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Persistence length

The persistence length is a basic mechanical property quantifying the stiffness of a long polymer.

Informally, for pieces of the polymer that are shorter than the persistence length, the molecule behaves rather like a flexible elastic rod, while for pieces of the polymer that are much longer than the persistence length, the properties can only be described statistically, like a three-dimensional random walk.

Formally, the persistence length is defined as the length over which correlations in the direction of the tangent are lost. Let us define the angle Θ between a vector that is tangent to the polymer at position 0 (zero) and a tangent vector at a distance L away from position 0. It can be shown that the expectation value of the cosine of the angle falls off exponentially with distance,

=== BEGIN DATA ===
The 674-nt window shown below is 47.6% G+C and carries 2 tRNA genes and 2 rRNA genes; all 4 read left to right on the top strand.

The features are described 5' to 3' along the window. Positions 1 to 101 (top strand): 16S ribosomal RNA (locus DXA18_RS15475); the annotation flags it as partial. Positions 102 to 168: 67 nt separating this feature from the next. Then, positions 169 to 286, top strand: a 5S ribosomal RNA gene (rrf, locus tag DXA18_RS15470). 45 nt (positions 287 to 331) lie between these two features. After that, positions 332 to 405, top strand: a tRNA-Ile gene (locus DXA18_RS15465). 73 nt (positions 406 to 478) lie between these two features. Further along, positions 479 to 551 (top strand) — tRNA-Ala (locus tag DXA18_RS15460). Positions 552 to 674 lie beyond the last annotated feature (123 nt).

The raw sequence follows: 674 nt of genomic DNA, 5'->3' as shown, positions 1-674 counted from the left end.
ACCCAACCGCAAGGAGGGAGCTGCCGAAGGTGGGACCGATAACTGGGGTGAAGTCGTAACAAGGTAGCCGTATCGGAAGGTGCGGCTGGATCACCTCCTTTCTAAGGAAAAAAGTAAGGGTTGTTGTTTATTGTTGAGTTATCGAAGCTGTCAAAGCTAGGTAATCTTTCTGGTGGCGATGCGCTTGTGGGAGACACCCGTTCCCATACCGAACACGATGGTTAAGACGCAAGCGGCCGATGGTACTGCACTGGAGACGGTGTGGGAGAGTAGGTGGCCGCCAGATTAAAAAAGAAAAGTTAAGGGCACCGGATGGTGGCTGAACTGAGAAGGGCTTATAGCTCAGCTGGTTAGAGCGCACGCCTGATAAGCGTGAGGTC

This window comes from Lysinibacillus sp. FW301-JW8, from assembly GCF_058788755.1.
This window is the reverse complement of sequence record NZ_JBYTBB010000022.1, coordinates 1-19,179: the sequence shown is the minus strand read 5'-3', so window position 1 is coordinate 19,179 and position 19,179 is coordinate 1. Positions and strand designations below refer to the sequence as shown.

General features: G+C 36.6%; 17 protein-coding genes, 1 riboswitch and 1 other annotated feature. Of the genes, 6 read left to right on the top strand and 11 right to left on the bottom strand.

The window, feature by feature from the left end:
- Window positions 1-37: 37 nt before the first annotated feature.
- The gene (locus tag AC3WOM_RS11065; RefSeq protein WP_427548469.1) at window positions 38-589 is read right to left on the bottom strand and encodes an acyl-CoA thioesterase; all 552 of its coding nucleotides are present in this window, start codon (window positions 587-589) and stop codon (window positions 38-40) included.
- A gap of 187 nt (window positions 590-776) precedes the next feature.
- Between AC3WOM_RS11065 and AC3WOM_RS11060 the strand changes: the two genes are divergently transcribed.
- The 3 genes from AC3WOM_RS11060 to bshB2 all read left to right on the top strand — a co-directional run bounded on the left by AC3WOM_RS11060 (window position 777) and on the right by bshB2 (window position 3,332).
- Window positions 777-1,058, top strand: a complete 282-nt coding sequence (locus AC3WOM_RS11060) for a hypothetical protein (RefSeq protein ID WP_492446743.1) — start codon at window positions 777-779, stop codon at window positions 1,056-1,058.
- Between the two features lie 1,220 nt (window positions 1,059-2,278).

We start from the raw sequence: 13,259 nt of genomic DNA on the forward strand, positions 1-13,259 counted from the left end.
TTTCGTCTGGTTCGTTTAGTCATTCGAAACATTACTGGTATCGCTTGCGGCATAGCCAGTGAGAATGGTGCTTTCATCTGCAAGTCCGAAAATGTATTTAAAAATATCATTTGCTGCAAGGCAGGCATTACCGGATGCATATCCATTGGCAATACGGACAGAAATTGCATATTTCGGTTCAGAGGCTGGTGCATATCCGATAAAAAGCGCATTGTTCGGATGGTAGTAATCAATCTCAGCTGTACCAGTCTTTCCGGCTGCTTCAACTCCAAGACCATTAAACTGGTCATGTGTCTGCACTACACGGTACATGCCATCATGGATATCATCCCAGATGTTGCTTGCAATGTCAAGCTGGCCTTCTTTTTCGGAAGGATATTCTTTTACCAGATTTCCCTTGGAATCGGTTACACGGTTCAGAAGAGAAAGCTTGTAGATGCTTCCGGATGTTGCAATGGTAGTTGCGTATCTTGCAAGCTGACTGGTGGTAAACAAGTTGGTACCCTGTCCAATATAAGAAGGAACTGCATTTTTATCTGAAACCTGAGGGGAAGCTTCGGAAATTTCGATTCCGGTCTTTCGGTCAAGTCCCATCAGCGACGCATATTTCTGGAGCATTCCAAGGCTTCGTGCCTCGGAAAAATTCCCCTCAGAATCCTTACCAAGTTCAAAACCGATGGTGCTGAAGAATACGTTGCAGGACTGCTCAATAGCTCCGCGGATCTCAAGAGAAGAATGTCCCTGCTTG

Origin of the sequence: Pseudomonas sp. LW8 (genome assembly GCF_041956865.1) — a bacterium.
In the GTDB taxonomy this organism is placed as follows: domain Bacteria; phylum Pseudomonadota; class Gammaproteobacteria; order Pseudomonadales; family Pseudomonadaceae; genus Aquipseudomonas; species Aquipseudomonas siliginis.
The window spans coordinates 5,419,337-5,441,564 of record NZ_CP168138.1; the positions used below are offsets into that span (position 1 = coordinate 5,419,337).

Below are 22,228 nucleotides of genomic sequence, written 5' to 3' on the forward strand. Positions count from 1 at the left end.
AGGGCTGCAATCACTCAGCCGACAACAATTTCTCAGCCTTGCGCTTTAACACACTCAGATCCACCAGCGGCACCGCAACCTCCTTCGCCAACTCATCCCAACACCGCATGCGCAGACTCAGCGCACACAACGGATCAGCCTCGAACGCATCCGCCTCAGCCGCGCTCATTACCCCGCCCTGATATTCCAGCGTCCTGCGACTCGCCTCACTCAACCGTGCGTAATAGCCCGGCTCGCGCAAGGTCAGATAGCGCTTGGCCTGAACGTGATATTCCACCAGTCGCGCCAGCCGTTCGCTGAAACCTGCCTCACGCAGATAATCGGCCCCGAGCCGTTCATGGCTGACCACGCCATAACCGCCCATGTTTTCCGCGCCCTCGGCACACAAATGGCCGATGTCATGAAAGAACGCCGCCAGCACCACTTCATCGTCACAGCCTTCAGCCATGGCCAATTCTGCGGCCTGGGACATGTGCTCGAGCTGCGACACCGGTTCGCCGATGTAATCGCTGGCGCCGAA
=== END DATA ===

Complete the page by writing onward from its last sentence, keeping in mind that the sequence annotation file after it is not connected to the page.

<\cos{\theta}> = e^{-(L/P)} \,

where P is the persistence length and < > denotes the average over all starting positions.

A piece of cooked spaghetti has a persistence length on the order of 10 cm. Double-helical DNA has a persistence length of about 50 nanometers.

In polymer science, persistence length is one half of the Kuhn length, the length of hypothetical segments that the chain can be considered as freely joined. The persistence length equals the average projection of the end-to-end vector on the tangent to the chain contour at a chain end in the limit of infinite chain length. [1]


  1. ^ IUPAC Compendium of Chemical Terminology
This article is licensed under the GNU Free Documentation License. It uses material from the Wikipedia article "Persistence_length". A list of authors is available in Wikipedia.
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